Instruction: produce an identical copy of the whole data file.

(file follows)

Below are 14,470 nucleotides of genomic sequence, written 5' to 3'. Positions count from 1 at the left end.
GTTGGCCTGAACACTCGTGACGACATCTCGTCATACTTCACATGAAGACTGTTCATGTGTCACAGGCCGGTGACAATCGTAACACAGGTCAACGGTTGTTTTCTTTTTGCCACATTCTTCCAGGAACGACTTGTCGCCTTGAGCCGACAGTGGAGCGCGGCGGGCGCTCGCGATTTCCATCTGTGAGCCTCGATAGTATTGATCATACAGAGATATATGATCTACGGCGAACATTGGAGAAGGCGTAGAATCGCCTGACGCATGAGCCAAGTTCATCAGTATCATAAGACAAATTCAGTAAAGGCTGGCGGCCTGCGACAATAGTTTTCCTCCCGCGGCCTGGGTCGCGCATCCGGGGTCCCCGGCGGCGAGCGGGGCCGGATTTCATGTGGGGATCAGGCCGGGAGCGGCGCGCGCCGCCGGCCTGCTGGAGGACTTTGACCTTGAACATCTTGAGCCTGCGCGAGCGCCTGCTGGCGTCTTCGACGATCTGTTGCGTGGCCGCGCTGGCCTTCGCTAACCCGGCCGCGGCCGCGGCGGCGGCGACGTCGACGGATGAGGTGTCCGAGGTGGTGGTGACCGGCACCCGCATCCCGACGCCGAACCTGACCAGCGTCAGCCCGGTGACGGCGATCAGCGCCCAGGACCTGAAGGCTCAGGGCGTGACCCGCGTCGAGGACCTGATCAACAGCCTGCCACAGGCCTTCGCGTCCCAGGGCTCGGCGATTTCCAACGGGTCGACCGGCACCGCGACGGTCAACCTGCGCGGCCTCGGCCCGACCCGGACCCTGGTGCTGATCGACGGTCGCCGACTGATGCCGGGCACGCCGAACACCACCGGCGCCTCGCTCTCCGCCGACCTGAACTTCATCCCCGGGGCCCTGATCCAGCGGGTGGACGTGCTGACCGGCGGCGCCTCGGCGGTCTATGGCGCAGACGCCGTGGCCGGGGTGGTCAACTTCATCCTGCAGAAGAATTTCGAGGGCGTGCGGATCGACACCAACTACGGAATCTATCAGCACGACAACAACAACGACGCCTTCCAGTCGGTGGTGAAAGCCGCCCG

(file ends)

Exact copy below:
Below are 14,470 nucleotides of genomic sequence, written 5' to 3'. Positions count from 1 at the left end.
GTTGGCCTGAACACTCGTGACGACATCTCGTCATACTTCACATGAAGACTGTTCATGTGTCACAGGCCGGTGACAATCGTAACACAGGTCAACGGTTGTTTTCTTTTTGCCACATTCTTCCAGGAACGACTTGTCGCCTTGAGCCGACAGTGGAGCGCGGCGGGCGCTCGCGATTTCCATCTGTGAGCCTCGATAGTATTGATCATACAGAGATATATGATCTACGGCGAACATTGGAGAAGGCGTAGAATCGCCTGACGCATGAGCCAAGTTCATCAGTATCATAAGACAAATTCAGTAAAGGCTGGCGGCCTGCGACAATAGTTTTCCTCCCGCGGCCTGGGTCGCGCATCCGGGGTCCCCGGCGGCGAGCGGGGCCGGATTTCATGTGGGGATCAGGCCGGGAGCGGCGCGCGCCGCCGGCCTGCTGGAGGACTTTGACCTTGAACATCTTGAGCCTGCGCGAGCGCCTGCTGGCGTCTTCGACGATCTGTTGCGTGGCCGCGCTGGCCTTCGCTAACCCGGCCGCGGCCGCGGCGGCGGCGACGTCGACGGATGAGGTGTCCGAGGTGGTGGTGACCGGCACCCGCATCCCGACGCCGAACCTGACCAGCGTCAGCCCGGTGACGGCGATCAGCGCCCAGGACCTGAAGGCTCAGGGCGTGACCCGCGTCGAGGACCTGATCAACAGCCTGCCACAGGCCTTCGCGTCCCAGGGCTCGGCGATTTCCAACGGGTCGACCGGCACCGCGACGGTCAACCTGCGCGGCCTCGGCCCGACCCGGACCCTGGTGCTGATCGACGGTCGCCGACTGATGCCGGGCACGCCGAACACCACCGGCGCCTCGCTCTCCGCCGACCTGAACTTCATCCCCGGGGCCCTGATCCAGCGGGTGGACGTGCTGACCGGCGGCGCCTCGGCGGTCTATGGCGCAGACGCCGTGGCCGGGGTGGTCAACTTCATCCTGCAGAAGAATTTCGAGGGCGTGCGGATCGACACCAACTACGGAATCTATCAGCACGACAACAACAACGACGCCTTCCAGTCGGTGGTGAAAGCCGCCCG